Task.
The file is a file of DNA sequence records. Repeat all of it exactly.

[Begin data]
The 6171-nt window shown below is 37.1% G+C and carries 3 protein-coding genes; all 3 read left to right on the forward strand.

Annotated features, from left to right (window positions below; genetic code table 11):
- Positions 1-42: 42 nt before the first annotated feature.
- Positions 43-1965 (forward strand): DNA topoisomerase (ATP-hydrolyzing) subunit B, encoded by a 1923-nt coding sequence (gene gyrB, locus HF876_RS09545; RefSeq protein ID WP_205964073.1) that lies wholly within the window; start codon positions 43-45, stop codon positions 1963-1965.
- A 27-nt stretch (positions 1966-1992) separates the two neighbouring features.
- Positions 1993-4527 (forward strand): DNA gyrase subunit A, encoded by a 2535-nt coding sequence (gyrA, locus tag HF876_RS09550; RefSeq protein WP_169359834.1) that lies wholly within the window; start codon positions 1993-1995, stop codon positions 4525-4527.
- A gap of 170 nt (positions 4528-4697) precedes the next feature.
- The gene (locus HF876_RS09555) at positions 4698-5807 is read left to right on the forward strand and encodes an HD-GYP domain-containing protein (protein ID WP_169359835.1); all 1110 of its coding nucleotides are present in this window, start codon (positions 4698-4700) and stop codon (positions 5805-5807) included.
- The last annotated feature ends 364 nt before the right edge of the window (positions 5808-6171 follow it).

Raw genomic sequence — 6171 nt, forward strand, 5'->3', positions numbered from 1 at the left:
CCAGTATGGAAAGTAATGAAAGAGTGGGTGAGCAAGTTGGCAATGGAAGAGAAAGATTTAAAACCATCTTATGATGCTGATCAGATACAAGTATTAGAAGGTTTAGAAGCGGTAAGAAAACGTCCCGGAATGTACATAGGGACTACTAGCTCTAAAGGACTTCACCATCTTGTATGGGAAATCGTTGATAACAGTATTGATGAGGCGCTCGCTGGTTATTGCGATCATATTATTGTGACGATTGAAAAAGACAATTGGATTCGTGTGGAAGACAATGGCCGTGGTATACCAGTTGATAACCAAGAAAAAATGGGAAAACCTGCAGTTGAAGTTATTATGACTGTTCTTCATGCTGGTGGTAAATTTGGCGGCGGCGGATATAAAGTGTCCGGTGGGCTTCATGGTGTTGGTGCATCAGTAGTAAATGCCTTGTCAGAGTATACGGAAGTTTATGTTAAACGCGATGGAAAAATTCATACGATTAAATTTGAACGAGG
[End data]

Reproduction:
The 6171-nt window shown below is 37.1% G+C and carries 3 protein-coding genes; all 3 read left to right on the forward strand.

Annotated features, from left to right (window positions below; genetic code table 11):
- Positions 1-42: 42 nt before the first annotated feature.
- Positions 43-1965 (forward strand): DNA topoisomerase (ATP-hydrolyzing) subunit B, encoded by a 1923-nt coding sequence (gene gyrB, locus HF876_RS09545; RefSeq protein ID WP_205964073.1) that lies wholly within the window; start codon positions 43-45, stop codon positions 1963-1965.
- A 27-nt stretch (positions 1966-1992) separates the two neighbouring features.
- Positions 1993-4527 (forward strand): DNA gyrase subunit A, encoded by a 2535-nt coding sequence (gyrA, locus tag HF876_RS09550; RefSeq protein WP_169359834.1) that lies wholly within the window; start codon positions 1993-1995, stop codon positions 4525-4527.
- A gap of 170 nt (positions 4528-4697) precedes the next feature.
- The gene (locus HF876_RS09555) at positions 4698-5807 is read left to right on the forward strand and encodes an HD-GYP domain-containing protein (protein ID WP_169359835.1); all 1110 of its coding nucleotides are present in this window, start codon (positions 4698-4700) and stop codon (positions 5805-5807) included.
- The last annotated feature ends 364 nt before the right edge of the window (positions 5808-6171 follow it).

Raw genomic sequence — 6171 nt, forward strand, 5'->3', positions numbered from 1 at the left:
CCAGTATGGAAAGTAATGAAAGAGTGGGTGAGCAAGTTGGCAATGGAAGAGAAAGATTTAAAACCATCTTATGATGCTGATCAGATACAAGTATTAGAAGGTTTAGAAGCGGTAAGAAAACGTCCCGGAATGTACATAGGGACTACTAGCTCTAAAGGACTTCACCATCTTGTATGGGAAATCGTTGATAACAGTATTGATGAGGCGCTCGCTGGTTATTGCGATCATATTATTGTGACGATTGAAAAAGACAATTGGATTCGTGTGGAAGACAATGGCCGTGGTATACCAGTTGATAACCAAGAAAAAATGGGAAAACCTGCAGTTGAAGTTATTATGACTGTTCTTCATGCTGGTGGTAAATTTGGCGGCGGCGGATATAAAGTGTCCGGTGGGCTTCATGGTGTTGGTGCATCAGTAGTAAATGCCTTGTCAGAGTATACGGAAGTTTATGTTAAACGCGATGGAAAAATTCATACGATTAAATTTGAACGAGG